Thursday, Dec. 7 | When I first heard the term “extreme job,” I assumed it referred to hazardous occupations like big-wave surfing and coal mining. But in the 21st century global economy, extreme jobs have nothing to do with physical danger to one’s health – unless you count wear and tear from 90-hour workweeks, bitter relationships and constant international travel.

In “Extreme Jobs: The Dangerous Allure of the 70-Hour Workweek,” published Dec. 5 in the Harvard Business Review, researchers Sylvia Ann Hewlett and Carolyn Buck Luce report on an emerging trend in “all-consuming careers,” or the “American dream on steroids.”

Hewlett is president of the Center for Work-Life Policy in New York. Luce chairs the center’s Hidden Brain Drain Task Force and is the global pharmaceutical sector leader for Ernst & Young in New York.

Their research began in February 2004 as an effort to map the shape and scope of high-level, high-impact jobs in variety of fields including banking, technology, manufacturing, and the law. The work involved two large surveys, numerous focus groups and interviews with professionals at the top of their game. The kind of people whose workday involves managing employees in three time zones and jetting around the globe for intense negotiations.

As a freelance journalist, this kind of schedule confounds me. I’m not someone who wants to work long hours and jet around the globe. I’ve never owned a Blackberry or a Treo or a Palm and I don’t want to. Who wants to get Blackberry Thumb? (The report notes that Hyatt hotels are now offering Blackberry balm hand rubs in their spa packages to deal with aching thumbs.)

So I’m not a workaholic. But I’m fascinated by the world of these new “extreme workers” and the fact that our society insists on glorifying them. For the purposes of this study, an extreme job requires 60 hours of work per week or more, offers high earnings and has at least five of the following characteristics: unpredictable flow of work; fast-paced work under tight deadlines; inordinate scope of responsibility that amounts to more than one job; work-related events outside regular work hours; availability to clients 24/7; responsibility for profit and loss; responsibility for mentoring and recruiting; large amount of travel; large number of direct reports; and physical presence at workplace at least 10 hours per day.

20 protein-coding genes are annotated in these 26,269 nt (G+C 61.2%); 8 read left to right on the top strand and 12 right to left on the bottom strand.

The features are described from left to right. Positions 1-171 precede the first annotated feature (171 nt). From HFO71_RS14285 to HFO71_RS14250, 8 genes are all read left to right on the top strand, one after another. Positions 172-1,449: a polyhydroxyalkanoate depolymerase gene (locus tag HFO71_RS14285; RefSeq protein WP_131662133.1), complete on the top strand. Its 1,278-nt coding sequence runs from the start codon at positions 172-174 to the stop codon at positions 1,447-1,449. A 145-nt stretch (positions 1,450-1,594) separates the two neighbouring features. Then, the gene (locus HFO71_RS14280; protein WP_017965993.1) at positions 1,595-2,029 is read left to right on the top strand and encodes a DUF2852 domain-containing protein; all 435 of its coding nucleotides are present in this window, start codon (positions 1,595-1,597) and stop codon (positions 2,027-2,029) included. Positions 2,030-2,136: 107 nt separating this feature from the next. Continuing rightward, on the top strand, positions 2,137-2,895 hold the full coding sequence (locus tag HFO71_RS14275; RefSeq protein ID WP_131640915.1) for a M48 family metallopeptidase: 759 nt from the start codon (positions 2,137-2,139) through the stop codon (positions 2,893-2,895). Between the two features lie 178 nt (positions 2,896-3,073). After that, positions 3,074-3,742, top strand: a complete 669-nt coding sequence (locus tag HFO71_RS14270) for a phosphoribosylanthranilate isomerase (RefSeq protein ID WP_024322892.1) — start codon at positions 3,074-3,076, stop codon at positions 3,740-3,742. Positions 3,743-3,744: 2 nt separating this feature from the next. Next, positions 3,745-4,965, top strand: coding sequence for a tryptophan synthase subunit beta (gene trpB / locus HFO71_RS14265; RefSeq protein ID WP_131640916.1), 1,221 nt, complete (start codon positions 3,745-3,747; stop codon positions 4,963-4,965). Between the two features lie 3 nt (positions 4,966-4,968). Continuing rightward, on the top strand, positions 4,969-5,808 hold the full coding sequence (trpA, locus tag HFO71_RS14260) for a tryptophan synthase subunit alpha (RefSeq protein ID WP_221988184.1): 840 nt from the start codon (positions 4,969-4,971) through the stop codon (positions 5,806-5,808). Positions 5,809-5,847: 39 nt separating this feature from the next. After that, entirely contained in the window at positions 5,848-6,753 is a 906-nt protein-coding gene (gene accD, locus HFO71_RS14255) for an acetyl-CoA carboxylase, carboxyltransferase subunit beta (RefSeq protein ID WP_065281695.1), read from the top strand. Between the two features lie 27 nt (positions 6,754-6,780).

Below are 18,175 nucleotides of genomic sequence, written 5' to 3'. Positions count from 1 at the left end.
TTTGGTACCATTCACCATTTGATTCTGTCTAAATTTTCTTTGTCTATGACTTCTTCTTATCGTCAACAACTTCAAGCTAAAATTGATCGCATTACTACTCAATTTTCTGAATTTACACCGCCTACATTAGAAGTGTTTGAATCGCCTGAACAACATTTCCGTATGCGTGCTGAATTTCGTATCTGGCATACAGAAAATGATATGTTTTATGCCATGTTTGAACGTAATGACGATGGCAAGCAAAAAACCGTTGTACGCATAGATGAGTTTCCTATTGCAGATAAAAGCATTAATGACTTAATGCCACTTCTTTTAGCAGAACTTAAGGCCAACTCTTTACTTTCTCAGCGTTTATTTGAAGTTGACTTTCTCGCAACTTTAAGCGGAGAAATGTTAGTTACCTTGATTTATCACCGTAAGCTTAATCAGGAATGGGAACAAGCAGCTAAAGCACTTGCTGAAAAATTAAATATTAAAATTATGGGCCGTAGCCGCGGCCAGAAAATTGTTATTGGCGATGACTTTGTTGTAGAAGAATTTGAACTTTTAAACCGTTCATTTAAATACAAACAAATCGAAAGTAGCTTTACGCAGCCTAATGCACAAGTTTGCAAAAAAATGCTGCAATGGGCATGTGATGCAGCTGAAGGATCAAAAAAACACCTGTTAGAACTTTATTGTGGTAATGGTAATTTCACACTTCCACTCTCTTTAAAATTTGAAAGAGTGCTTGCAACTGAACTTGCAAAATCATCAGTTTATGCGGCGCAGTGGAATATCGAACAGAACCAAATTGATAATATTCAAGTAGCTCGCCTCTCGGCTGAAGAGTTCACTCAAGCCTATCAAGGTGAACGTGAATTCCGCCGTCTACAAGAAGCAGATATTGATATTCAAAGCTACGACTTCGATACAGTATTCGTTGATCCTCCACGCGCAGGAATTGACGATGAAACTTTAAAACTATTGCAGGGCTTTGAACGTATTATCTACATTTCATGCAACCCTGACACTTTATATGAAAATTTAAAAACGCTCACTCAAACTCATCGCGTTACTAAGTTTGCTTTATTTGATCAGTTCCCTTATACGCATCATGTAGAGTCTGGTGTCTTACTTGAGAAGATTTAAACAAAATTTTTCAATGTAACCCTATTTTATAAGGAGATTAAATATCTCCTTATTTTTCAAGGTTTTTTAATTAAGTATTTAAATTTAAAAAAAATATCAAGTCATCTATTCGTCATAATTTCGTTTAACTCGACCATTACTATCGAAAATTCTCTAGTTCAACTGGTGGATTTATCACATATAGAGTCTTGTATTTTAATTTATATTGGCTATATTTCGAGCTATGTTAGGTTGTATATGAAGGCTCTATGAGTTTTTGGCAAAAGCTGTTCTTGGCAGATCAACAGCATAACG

Of course, there have always been workaholics, but Hewlett and Luce say today’s workaholics are different in part because there are simply more of them.

“No longer the pitiable drones and graspers of society, today’s overachieving professionals are recast as road warriors and masters of the universe,” The report says. “They labor longer, take on more responsibility and earn more extravagantly than ever before – and their numbers are growing.”

The 40-hour workweek is essentially a quaint practice of the past when a professional person could work 9 to 5 and expect to ascend the ranks with a reasonable level of security and compensation. Even a 60-hour workweek is considered part-time in some circles. The study found that 62 percent of high-earning people work more than 50 hours per week, 35 percent work more than 60 percent and 10 percent work more than 80 hours per week. Combine these numbers with a one-hour commute and you have a lot of people leaving their house at 7 a.m. and getting home at 9 p.m. every day.

Meanwhile, among the set of workers whose jobs can be classified as “extreme,” 56 percent work more than 70 hours per week and 9 percent work 100 hours or more.

Vacations are also taking a back seat to outsized work ethics. Among extreme-job holders, 42 percent take 10 or fewer vacation days per year – far less time than they are entitled to – and 55 percent have canceled vacation plans “regularly” because of unexpected work. What’s interesting is that these same people say their bosses aren’t pressuring them to avoid and cancel vacations. They do it because their passion and commitment to their work trumps everything else in their life.

Which brings us to another unique aspect of the extreme-job crowd: they love everything about it, including the hours, the pressure and the competition. I’d take comfort in the fact these smug workaholics have marital problems and trouble connecting with their kids if it weren’t such a sad commentary on our society’s direction.

It’s sad because it’s not just about people being lucky enough to love what they do for a living. It’s about a culture that idolizes workaholics so much that people who prioritize their families are looked on as slackers. It’s about a culture that glorifies technology to the point that it’s not okay to turn off your cell phone or BlackBerry.

The report says the extreme job culture is driven not only by globalization, competitive pressures and easy connectivity, but by an extreme “ethos” made popular by extreme sports and reality television where ordinary people are tested by extraordinary circumstances. Hewlett and Luce say survey comments on family and personal issues show that this new work ethic has some serious downsides. More than 69 percent of respondents reported that they would be healthier if they worked less, 58 percent think their work hurts relationships with their children; 46 percent say their job causes marital difficulties; and 50 percent say their jobs make it impossible to have a satisfying sex life.

Catherine MacRae Hockmuth is a free-lance writer living in Point Loma. Please contact her directly with your thoughts, ideas, personal stories or tips. Or send a letter to the editor.

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